How to make working remotely work for you

In the first blog post of this two-part series we discussed the benefits we have noticed with CS2 being a fully remote agency. In this post we address one of the primary factors we think block many people from being allowed the chance to realize these benefits.  

Far too often we hear a few variations of a common statement which is disastrous for the advancement of remote working: “I can’t work from home I get too distracted/unmotivated." As soon as employers/customers/team members hear this and think they need to make sure they observe work happening, you can kiss remote working goodbye.

Whenever I hear someone say they can’t work from home I wonder if there is a bigger issue at play. Are they distracted in the office as well? Are they lacking motivation? Are they unorganized? Or have they not learned how to be effective outside of an office setting?

If it's the latter, they likely just need to instill a few tried and tested habits to improve their remote working capabilities, here are a few we have found work well:

 

1. Solid routine

Since solidifying my morning routine it has revolutionized my working day. Here is what works for me:

  1. Wake up
  2. Make bed (this Navy SEAL believes it's important)
  3. Exercise (preferably not in your home so you can get out and interact with people)
  4. Walk dog for some fresh air and to de-stress
  5. Make coffee & breakfast
  6. In work zone/mode between 8-9am

Probably the most important part of this for me is moving, the more you can move/exercise before starting work the better you'll feel, then all you have to do when you start work is maintain the momentum. 

2. Get dressed and GET TO a working space

Everyone has heard the story of the employee who takes work calls in their underwear. Don’t be that person. Not only because it is weird, but wearing clothes will make you feel more like you are “at work.” You don't have to wear a suit but get presentable.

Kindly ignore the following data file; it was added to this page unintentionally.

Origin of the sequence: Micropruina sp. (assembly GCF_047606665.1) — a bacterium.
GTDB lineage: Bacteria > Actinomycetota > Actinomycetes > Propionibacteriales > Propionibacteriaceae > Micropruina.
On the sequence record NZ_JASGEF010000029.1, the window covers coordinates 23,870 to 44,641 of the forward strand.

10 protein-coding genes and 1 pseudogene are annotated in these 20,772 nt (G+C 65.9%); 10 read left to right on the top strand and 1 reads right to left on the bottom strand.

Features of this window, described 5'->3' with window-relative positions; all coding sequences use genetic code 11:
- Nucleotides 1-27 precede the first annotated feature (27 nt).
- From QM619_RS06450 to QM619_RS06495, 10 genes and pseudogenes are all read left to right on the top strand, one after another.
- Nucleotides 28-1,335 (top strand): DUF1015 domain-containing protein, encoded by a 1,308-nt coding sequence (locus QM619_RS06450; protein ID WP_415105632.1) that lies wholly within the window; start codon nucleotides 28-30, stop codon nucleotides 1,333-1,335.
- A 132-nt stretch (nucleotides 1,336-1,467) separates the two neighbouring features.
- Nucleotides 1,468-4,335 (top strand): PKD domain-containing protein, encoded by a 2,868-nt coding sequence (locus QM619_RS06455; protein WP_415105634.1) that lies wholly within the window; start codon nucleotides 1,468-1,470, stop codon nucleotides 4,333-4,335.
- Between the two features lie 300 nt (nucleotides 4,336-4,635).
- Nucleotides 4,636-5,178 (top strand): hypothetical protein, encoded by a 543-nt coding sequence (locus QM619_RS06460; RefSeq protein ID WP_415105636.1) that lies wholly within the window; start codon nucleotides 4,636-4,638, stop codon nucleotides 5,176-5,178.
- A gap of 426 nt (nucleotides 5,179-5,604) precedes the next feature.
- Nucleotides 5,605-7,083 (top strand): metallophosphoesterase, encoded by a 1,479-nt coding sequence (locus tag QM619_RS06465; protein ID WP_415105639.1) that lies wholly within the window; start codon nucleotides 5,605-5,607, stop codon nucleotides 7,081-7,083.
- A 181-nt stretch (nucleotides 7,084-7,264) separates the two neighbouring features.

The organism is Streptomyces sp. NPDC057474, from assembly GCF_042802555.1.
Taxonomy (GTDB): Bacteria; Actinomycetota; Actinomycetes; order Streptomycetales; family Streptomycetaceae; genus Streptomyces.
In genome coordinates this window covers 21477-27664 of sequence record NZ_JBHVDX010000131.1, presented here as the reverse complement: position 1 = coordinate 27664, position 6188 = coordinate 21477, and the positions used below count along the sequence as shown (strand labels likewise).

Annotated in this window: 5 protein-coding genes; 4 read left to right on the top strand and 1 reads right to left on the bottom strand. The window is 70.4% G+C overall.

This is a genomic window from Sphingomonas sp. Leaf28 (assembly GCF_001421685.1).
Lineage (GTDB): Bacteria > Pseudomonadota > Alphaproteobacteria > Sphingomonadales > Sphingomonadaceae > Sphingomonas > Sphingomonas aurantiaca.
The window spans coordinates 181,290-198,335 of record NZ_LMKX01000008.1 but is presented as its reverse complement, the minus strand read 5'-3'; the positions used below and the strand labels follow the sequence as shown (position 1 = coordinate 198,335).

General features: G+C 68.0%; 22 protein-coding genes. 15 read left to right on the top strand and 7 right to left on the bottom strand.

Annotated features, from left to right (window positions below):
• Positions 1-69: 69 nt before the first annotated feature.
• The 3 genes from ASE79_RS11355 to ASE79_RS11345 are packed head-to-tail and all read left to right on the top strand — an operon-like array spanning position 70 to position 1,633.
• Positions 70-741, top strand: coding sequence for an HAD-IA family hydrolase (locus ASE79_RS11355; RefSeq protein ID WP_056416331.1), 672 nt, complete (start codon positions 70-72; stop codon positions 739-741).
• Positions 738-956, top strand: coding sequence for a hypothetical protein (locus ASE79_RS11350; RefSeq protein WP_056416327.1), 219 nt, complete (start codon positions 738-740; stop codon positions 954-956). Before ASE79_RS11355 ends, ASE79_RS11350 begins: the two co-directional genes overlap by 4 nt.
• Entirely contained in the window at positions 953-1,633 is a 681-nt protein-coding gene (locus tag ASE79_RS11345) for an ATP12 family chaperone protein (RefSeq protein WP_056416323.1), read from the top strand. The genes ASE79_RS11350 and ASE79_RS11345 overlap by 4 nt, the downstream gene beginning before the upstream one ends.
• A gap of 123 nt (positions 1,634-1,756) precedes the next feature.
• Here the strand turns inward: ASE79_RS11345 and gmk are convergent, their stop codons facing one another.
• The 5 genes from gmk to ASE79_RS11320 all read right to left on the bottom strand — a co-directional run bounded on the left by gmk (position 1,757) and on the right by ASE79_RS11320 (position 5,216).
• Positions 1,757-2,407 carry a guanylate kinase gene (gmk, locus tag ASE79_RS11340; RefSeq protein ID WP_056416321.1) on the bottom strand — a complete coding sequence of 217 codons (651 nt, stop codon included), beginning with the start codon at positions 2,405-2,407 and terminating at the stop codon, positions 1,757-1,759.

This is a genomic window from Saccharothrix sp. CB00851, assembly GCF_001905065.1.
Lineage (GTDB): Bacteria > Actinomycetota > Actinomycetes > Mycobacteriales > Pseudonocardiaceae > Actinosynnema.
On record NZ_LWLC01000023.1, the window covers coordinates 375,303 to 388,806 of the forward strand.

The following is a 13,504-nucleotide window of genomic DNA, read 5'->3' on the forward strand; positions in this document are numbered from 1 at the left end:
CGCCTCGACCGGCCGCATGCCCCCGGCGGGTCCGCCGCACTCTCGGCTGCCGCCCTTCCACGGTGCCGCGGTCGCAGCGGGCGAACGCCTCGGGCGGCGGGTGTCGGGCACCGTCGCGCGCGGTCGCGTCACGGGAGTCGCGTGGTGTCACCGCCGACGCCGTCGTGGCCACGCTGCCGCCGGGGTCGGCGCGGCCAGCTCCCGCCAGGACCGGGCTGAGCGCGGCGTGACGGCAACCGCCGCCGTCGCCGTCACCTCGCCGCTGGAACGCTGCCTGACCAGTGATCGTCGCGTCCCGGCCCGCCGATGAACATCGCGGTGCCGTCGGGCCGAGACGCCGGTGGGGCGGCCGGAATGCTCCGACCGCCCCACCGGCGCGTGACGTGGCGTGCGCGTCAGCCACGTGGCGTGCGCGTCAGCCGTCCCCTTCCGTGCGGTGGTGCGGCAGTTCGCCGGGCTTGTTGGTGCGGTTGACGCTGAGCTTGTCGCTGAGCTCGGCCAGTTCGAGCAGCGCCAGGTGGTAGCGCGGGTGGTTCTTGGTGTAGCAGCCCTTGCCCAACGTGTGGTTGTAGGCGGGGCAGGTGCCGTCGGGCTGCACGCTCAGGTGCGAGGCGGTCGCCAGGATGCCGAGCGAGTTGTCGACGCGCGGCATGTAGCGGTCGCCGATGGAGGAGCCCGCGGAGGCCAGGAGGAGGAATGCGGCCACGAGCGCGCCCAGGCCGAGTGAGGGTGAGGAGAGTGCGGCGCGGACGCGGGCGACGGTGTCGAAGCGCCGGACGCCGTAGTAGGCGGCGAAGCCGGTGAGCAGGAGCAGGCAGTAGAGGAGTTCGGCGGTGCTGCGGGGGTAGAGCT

Also, don't work from the couch or bed. It is tempting but they are for relaxing not working. Go to a desk, preferably one where you can stand and sit. You can find a good inexpensive sit/stand desk at Ikea (I am typing from this desk right now).    

3. Go outside before, during and after work

Fresh air, seeing other people, moving and getting out the house will make you feel less like you are a cave dwelling hermit. The fresh air and moving will wake you up, make you more alert and when you return home it is like you just arrived at work and you get in work-mode. Getting out during the day will break up your day and help you get over any mid-day tiredness, then getting out after work will transition you from work to relaxation time. 

Top Tip! We love dogs at CS2 for many, many reasons but they can also really benefit the remote worker. A dog forces you to leave your home multiple times a day and take a walk, which is not a bad interruption but a very positive one

A 20-minute walk increases blood flow to the brain which can boosts creative thoughts. Regular walks (like walking a dog a few times a day) enhances cognitive performance, fights against age-related declines in brain function, improves memory and connectivity of brain circuits. 

brain

4. Make use of your extra time not commuting

Think of all the people sitting in traffic every day, don’t just laze around -make use of that time. Many people recommend starting the day with your hardest and most important task, take advantage of everyone else commuting and not bothering you and get a head start. Or, see Crissy’s and Christie’s blog post for other ideas.
 

5. Dedicated work zone/times

Make sure your environment is conducive for working and make sure you only have two settings - work mode and non-work mode. Blurring the two leaves you with the worst of both worlds. You are not getting anything done, but you are also not relaxing as much as you could be.

 

There are also a ton of technologies which help facilitate working from home, but I believe your approach to your day far outweighs which fancy tool you use to communicate. So to help this trend move forward and to build trust so you can realize the benefits we need to stop saying “I can’t work from home I get too distracted/I can’t stay motivated” and start setting up our days to outperform our office working-self. If you have any tips we would love to hear them!

 

Charlie Saunders